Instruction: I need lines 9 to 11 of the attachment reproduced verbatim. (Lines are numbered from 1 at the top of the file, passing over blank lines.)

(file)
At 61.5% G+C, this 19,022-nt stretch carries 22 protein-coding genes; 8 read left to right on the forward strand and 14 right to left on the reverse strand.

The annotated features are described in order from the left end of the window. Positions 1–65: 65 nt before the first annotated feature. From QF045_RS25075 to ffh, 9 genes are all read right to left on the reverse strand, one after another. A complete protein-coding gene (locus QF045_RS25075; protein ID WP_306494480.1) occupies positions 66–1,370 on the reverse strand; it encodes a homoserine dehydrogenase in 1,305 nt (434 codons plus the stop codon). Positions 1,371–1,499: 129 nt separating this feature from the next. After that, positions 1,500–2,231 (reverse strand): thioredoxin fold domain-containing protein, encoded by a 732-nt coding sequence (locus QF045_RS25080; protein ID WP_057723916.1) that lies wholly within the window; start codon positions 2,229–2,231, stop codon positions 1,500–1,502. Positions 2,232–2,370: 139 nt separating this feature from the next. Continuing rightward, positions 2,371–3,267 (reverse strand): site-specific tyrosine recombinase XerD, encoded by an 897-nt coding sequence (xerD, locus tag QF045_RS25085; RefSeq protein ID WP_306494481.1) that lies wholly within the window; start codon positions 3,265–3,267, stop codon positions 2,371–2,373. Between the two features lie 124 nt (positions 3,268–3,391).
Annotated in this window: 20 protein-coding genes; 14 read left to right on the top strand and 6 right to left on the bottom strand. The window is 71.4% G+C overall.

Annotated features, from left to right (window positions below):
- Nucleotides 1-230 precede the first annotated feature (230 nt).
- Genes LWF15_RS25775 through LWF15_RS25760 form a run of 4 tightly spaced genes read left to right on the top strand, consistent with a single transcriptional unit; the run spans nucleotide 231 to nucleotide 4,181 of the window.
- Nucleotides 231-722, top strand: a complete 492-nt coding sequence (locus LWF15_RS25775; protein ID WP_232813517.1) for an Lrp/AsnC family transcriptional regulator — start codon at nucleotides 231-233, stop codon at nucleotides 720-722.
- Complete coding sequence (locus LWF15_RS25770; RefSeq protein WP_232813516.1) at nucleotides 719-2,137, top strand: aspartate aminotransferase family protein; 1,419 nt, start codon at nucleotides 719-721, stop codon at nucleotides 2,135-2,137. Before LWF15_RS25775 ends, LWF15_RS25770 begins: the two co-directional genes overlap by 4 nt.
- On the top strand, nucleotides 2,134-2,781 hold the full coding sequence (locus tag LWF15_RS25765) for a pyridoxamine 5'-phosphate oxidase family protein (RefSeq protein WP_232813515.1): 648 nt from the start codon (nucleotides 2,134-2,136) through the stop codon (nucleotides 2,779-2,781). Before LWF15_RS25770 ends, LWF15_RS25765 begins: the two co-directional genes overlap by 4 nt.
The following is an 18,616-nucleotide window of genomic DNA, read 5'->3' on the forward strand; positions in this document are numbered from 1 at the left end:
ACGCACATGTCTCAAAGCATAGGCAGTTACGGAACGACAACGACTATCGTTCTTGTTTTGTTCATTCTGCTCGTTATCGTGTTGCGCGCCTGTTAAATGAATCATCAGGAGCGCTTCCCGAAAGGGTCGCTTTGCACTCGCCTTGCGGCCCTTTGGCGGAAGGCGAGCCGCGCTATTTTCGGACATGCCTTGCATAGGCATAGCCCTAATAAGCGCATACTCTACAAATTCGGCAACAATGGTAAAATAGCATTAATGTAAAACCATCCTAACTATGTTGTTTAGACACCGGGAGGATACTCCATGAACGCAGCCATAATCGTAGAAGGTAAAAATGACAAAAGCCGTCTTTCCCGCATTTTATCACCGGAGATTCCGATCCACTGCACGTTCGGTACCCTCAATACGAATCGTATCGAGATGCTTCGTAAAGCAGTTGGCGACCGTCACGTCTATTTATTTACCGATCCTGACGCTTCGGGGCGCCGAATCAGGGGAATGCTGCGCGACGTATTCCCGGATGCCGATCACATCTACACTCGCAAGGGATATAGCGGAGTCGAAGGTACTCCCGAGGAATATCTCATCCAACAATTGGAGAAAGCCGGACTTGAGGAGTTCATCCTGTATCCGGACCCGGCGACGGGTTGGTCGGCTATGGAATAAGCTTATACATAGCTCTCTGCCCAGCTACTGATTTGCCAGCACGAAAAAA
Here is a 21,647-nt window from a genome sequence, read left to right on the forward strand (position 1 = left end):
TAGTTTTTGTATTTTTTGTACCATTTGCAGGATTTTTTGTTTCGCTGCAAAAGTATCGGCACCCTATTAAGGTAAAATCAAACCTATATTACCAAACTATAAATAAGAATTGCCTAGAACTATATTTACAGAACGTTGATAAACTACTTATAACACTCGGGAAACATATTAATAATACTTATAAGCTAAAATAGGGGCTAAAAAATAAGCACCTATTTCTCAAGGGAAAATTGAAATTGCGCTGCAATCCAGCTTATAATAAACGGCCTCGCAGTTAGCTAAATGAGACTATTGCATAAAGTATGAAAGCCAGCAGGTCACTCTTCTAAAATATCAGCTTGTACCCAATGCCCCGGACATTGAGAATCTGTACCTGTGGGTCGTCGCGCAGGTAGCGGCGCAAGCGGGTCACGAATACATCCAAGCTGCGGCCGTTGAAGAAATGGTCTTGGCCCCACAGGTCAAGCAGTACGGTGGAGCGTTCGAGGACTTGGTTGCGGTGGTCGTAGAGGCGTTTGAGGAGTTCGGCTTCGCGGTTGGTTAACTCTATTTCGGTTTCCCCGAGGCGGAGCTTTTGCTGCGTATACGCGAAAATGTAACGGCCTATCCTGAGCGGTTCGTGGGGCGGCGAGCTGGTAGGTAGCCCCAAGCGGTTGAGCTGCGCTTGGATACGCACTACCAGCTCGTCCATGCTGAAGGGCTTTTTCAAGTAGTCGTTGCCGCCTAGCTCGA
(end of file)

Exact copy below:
- On the top strand, nucleotides 2,134-2,781 hold the full coding sequence (locus tag LWF15_RS25765) for a pyridoxamine 5'-phosphate oxidase family protein (RefSeq protein WP_232813515.1): 648 nt from the start codon (nucleotides 2,134-2,136) through the stop codon (nucleotides 2,779-2,781). Before LWF15_RS25770 ends, LWF15_RS25765 begins: the two co-directional genes overlap by 4 nt.
The following is an 18,616-nucleotide window of genomic DNA, read 5'->3' on the forward strand; positions in this document are numbered from 1 at the left end:
ACGCACATGTCTCAAAGCATAGGCAGTTACGGAACGACAACGACTATCGTTCTTGTTTTGTTCATTCTGCTCGTTATCGTGTTGCGCGCCTGTTAAATGAATCATCAGGAGCGCTTCCCGAAAGGGTCGCTTTGCACTCGCCTTGCGGCCCTTTGGCGGAAGGCGAGCCGCGCTATTTTCGGACATGCCTTGCATAGGCATAGCCCTAATAAGCGCATACTCTACAAATTCGGCAACAATGGTAAAATAGCATTAATGTAAAACCATCCTAACTATGTTGTTTAGACACCGGGAGGATACTCCATGAACGCAGCCATAATCGTAGAAGGTAAAAATGACAAAAGCCGTCTTTCCCGCATTTTATCACCGGAGATTCCGATCCACTGCACGTTCGGTACCCTCAATACGAATCGTATCGAGATGCTTCGTAAAGCAGTTGGCGACCGTCACGTCTATTTATTTACCGATCCTGACGCTTCGGGGCGCCGAATCAGGGGAATGCTGCGCGACGTATTCCCGGATGCCGATCACATCTACACTCGCAAGGGATATAGCGGAGTCGAAGGTACTCCCGAGGAATATCTCATCCAACAATTGGAGAAAGCCGGACTTGAGGAGTTCATCCTGTATCCGGACCCGGCGACGGGTTGGTCGGCTATGGAATAAGCTTATACATAGCTCTCTGCCCAGCTACTGATTTGCCAGCACGAAAAAA